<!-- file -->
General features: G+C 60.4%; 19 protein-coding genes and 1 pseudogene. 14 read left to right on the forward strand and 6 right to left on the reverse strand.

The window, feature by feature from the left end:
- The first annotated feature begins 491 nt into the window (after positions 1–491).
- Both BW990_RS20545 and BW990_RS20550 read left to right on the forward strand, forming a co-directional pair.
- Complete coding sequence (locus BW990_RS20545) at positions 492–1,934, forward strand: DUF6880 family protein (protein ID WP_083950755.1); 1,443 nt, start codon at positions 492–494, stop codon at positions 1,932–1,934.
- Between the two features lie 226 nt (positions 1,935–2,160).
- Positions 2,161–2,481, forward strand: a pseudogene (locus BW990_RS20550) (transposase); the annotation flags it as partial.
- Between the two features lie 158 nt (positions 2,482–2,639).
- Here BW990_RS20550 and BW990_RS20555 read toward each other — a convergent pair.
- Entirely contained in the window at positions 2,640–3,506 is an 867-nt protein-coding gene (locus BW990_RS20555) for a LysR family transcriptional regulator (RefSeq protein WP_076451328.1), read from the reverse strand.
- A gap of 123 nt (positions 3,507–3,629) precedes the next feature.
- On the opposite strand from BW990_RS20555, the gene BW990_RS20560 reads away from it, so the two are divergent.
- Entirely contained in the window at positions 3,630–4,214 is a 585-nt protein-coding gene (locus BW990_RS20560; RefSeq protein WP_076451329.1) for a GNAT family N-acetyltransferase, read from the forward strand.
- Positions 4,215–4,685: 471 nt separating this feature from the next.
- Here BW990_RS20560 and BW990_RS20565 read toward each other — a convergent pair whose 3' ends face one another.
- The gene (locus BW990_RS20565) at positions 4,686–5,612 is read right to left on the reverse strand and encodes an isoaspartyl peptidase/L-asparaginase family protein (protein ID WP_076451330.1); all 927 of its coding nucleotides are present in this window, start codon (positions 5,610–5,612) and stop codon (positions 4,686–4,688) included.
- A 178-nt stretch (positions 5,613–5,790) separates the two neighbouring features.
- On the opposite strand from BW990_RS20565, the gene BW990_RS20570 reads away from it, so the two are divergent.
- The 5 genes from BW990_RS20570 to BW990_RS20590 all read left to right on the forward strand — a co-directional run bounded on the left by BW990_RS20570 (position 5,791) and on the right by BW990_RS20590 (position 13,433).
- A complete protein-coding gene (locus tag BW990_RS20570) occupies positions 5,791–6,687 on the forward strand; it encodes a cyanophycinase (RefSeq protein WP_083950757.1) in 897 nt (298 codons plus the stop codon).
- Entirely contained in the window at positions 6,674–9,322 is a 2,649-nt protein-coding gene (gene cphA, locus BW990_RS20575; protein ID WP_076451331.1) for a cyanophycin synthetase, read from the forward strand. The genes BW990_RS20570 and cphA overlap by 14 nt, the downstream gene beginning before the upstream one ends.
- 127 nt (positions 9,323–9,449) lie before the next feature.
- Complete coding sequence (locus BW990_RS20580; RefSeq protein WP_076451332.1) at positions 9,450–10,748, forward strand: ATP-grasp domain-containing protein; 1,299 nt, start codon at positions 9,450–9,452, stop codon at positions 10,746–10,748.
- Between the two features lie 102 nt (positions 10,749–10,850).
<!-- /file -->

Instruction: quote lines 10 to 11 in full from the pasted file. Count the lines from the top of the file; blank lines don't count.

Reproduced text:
- Entirely contained in the window at positions 2,640–3,506 is an 867-nt protein-coding gene (locus BW990_RS20555) for a LysR family transcriptional regulator (RefSeq protein WP_076451328.1), read from the reverse strand.
- A gap of 123 nt (positions 3,507–3,629) precedes the next feature.